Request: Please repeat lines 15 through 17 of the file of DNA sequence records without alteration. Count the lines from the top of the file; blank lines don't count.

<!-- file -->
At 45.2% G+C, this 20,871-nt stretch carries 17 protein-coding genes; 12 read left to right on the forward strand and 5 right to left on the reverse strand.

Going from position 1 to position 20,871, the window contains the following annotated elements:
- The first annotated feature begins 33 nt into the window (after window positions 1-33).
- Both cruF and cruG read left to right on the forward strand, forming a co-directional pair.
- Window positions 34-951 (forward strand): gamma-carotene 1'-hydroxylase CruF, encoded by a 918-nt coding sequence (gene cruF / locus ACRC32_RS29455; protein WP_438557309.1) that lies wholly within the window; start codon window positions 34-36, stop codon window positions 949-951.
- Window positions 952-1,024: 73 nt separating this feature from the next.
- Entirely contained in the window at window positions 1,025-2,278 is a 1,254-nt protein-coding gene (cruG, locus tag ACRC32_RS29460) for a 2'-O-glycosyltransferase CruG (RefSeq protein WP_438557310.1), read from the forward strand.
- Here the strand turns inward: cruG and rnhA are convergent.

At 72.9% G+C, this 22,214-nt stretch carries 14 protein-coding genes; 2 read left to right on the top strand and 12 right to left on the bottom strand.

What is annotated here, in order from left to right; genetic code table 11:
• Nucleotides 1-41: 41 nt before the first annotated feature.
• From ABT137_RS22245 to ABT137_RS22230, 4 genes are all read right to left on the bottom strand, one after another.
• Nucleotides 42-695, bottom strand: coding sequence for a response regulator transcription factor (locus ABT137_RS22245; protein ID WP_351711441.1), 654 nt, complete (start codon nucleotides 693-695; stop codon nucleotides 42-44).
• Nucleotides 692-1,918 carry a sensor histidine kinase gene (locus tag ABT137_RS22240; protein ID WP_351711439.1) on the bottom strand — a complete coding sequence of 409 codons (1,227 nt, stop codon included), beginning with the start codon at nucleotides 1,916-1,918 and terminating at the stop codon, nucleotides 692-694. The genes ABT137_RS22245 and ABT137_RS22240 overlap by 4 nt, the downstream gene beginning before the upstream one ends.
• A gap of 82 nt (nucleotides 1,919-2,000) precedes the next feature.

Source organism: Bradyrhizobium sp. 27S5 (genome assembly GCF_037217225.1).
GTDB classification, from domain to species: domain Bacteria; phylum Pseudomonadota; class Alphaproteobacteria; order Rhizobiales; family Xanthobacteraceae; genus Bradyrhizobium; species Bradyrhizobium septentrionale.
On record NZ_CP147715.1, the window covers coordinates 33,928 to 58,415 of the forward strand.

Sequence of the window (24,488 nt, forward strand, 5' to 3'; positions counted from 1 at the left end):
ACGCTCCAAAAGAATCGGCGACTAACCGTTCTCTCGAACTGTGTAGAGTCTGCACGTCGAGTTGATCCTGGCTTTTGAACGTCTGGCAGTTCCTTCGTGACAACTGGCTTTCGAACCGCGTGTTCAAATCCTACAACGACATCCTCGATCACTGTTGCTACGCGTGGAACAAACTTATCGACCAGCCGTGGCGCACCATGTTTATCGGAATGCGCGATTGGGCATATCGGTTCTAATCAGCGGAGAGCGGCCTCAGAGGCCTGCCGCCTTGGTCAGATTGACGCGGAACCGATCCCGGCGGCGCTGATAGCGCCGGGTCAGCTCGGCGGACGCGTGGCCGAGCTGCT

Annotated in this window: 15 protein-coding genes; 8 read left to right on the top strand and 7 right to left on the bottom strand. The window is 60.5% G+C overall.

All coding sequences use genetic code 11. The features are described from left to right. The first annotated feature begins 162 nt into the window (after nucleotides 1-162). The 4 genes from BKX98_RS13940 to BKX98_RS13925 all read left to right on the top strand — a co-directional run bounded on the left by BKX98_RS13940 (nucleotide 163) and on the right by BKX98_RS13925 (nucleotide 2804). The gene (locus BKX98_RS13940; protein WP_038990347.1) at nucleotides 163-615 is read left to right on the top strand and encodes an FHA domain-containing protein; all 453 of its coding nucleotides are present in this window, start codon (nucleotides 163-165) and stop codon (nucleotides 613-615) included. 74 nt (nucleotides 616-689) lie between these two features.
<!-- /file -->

• A gap of 82 nt (nucleotides 1,919-2,000) precedes the next feature.

Source organism: Bradyrhizobium sp. 27S5 (genome assembly GCF_037217225.1).
GTDB classification, from domain to species: domain Bacteria; phylum Pseudomonadota; class Alphaproteobacteria; order Rhizobiales; family Xanthobacteraceae; genus Bradyrhizobium; species Bradyrhizobium septentrionale.